Device drivers allow your computer to communicate with and operate attached hardware including video cards, keyboards, printers, external hard drives, and more.

Most of the time, driver updates will be done by Windows 10 automatically by checking for and installing new versions. Or, you can check—via the Device Manager—individual hardware drivers to see if updates are available. However, this will not take care of every eventuality, and periodically you will need to manually download and install driver updates on your own.

Document Your Drivers

It’s a good idea to document all the drivers on your system. To do this, follow these steps:

  1.       Access the Run menu by simultaneously pressing the Windows and R keys.
  2.       Type cmd, and press Enter.
  3.       Once the Command Prompt appears, type driverquery > driver.txt and press Enter.

This will export a text file named “driver” to your user folder. When opening it, you’ll see four columns of information:

  •         Module Name
  •         Display Name       
  •         Driver Type  
  •         Link Date

Note: The Link Date is when the driver was published, which could be well before your computer was manufactured, much less bought by you. Additional information for individual drivers such as manufacturer, driver provider, driver version, and digital signer may be found by using the Device Manager.

Downloading Drivers

When downloading a driver manually, go to the manufacturer’s website. Then, check out the support and/or download pages or do a search to see what is available. Make sure to only download drivers for your particular computer and hardware device.

These downloads typically come in one of two ways: a single executable file or a zip file. After you download an executable file, all you should have to do is double click it to install your driver. However, with a zip file you will have to uncompress the file first.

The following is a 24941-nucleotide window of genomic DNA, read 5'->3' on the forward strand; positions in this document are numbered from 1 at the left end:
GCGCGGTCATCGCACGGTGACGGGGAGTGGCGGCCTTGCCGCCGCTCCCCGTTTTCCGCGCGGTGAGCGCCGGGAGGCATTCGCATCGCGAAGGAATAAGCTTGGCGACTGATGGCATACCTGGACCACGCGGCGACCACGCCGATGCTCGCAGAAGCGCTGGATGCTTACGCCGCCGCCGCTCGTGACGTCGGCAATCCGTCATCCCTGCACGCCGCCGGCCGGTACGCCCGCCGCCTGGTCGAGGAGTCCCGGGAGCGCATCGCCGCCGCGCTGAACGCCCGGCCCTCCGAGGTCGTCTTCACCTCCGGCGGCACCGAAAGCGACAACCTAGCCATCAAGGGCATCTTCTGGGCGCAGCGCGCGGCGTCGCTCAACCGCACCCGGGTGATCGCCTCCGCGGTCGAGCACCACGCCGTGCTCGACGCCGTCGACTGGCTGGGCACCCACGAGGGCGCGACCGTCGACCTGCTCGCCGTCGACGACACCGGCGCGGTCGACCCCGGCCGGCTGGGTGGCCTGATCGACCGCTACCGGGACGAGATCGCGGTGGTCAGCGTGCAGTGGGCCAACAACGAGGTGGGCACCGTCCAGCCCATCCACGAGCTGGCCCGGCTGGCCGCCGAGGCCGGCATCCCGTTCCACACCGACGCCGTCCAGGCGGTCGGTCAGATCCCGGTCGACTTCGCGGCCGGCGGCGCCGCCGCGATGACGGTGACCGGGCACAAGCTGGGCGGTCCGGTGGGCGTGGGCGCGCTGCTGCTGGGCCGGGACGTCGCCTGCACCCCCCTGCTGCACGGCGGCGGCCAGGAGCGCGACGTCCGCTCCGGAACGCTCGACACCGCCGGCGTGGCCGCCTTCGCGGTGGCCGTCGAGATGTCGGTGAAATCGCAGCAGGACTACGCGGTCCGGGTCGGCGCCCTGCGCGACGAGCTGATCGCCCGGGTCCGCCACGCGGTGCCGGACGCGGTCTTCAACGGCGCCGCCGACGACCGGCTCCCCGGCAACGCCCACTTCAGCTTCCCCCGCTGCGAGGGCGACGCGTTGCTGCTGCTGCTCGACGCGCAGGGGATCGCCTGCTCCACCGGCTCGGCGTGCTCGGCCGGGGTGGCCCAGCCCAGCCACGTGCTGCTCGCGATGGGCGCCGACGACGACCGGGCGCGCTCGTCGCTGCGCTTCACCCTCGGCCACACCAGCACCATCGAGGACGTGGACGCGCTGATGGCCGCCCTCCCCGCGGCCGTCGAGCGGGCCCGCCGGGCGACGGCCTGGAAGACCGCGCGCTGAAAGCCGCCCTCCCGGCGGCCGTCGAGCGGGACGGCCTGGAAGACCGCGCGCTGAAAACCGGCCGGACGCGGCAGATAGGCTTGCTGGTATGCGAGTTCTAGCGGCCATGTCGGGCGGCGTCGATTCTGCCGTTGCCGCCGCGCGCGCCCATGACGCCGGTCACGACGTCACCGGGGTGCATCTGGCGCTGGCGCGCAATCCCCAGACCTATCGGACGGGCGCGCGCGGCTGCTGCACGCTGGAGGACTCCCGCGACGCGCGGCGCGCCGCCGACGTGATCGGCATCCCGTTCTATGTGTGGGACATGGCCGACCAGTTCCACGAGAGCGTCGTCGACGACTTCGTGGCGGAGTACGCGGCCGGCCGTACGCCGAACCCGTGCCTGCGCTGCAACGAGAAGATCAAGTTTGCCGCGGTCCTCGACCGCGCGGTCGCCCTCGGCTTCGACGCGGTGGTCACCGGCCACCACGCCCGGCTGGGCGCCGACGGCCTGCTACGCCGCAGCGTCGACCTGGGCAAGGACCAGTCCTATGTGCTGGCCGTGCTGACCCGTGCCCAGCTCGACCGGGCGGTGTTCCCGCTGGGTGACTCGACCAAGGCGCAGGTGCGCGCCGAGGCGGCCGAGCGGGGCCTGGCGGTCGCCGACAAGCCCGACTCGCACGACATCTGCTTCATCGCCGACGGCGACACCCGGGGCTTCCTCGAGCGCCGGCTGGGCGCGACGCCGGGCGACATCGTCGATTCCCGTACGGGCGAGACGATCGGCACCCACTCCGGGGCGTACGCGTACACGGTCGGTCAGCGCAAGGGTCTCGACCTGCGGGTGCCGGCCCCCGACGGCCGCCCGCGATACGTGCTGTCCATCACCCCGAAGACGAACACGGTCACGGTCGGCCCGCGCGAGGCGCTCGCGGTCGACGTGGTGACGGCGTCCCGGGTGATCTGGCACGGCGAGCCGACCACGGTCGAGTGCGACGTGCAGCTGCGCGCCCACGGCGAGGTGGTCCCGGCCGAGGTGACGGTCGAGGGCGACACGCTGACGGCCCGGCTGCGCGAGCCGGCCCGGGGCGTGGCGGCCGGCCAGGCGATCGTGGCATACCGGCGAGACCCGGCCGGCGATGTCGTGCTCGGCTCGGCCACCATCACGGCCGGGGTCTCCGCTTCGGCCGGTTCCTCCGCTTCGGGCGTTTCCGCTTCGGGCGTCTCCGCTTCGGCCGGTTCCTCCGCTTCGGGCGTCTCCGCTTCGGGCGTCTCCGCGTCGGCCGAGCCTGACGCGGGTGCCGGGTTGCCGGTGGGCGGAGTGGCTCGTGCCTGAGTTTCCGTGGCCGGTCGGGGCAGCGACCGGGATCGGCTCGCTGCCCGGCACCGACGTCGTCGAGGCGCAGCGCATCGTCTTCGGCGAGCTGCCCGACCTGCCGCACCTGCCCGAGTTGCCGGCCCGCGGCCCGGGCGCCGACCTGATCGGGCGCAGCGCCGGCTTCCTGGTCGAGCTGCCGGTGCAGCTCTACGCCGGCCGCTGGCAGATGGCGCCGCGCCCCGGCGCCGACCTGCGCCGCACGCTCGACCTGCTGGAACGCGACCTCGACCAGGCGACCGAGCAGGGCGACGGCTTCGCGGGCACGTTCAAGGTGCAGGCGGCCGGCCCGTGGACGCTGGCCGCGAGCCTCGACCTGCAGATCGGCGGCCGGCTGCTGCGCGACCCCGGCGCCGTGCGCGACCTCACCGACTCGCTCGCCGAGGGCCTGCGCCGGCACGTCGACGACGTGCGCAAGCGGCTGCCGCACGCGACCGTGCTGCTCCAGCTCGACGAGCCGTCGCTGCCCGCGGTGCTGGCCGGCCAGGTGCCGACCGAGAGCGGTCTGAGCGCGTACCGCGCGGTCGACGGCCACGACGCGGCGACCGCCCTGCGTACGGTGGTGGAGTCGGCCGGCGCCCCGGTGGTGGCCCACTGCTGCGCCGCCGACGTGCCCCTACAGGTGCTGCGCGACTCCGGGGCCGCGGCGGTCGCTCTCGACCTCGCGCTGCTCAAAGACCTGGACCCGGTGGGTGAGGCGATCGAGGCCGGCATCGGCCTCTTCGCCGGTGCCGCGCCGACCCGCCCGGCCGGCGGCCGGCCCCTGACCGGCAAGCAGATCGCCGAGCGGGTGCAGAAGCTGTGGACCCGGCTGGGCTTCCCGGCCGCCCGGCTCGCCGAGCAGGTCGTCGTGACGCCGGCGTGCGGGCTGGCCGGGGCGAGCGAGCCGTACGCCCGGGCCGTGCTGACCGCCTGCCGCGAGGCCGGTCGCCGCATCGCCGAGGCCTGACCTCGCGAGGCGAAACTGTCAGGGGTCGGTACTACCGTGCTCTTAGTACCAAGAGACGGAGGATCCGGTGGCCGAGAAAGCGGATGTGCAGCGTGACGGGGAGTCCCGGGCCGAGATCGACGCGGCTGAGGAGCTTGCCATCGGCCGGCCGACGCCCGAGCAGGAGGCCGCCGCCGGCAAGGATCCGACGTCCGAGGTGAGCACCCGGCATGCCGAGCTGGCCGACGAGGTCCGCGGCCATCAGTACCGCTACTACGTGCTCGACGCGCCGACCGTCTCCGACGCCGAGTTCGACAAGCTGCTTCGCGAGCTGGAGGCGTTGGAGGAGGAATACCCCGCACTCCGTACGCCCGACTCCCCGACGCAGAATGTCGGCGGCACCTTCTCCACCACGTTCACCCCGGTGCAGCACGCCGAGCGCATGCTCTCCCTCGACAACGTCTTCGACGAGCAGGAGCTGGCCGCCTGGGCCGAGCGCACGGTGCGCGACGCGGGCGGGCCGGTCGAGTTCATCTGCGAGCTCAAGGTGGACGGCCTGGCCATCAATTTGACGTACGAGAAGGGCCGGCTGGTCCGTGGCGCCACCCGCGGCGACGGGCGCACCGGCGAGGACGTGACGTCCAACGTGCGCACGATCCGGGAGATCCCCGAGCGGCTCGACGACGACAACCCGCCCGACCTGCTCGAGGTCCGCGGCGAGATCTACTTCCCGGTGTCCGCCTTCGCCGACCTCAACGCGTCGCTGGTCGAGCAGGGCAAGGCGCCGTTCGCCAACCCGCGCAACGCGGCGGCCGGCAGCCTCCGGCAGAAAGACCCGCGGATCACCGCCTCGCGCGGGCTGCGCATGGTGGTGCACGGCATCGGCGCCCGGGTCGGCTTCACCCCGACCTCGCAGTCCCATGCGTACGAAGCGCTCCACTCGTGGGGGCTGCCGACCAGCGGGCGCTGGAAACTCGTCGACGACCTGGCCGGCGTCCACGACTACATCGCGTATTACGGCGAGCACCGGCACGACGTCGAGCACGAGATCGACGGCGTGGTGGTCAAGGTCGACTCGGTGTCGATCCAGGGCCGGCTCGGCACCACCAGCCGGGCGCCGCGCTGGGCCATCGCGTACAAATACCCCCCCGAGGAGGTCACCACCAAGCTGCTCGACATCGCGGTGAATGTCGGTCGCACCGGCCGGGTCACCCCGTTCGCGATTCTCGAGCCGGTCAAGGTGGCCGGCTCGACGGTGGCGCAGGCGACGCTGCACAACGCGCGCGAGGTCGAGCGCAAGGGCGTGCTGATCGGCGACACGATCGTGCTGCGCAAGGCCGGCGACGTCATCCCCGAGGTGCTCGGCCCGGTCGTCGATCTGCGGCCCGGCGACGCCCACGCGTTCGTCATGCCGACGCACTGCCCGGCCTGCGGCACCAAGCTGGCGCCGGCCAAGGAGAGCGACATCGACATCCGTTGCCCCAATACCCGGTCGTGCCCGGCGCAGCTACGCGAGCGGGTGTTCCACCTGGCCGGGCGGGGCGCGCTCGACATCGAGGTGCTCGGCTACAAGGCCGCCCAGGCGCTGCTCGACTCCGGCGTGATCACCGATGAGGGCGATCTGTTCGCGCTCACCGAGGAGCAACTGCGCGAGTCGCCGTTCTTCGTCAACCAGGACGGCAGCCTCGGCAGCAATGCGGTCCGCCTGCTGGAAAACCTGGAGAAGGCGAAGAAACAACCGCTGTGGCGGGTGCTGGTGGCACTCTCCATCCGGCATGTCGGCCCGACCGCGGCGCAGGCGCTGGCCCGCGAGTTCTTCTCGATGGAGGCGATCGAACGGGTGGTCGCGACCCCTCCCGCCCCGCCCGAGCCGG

In Windows, right click the file to access a menu with the options to either “Extract” or “Extract all” the files in the folder. Once you do this, a wizard should walk you through the rest of the extraction/installation process. Or, if not, you may have to look in the uncompressed folder for the executable install file to run. If you’re still having problems, find the .inf file for your version of Windows that’s with the driver files. Right click the file and choose “Install.”

Avoid Third-Party Applications

One thing to keep an eye out for is (typically free) third-party applications offering to scan and update your computer’s drivers. This software will likely install unwanted adware as well as using outdated drivers and potentially corrupted files. All the benefits from updating a driver can be undone by your system’s performance slowing to a crawl thanks to unwanted items being installed.

In the end, the majority of driver updates will be done by Windows Update. (And most drivers are not updated that often anyway.) If you do have to download and install a driver manually, always download directly from the hardware manufacturer’s website to get the newest (and uncorrupted) version.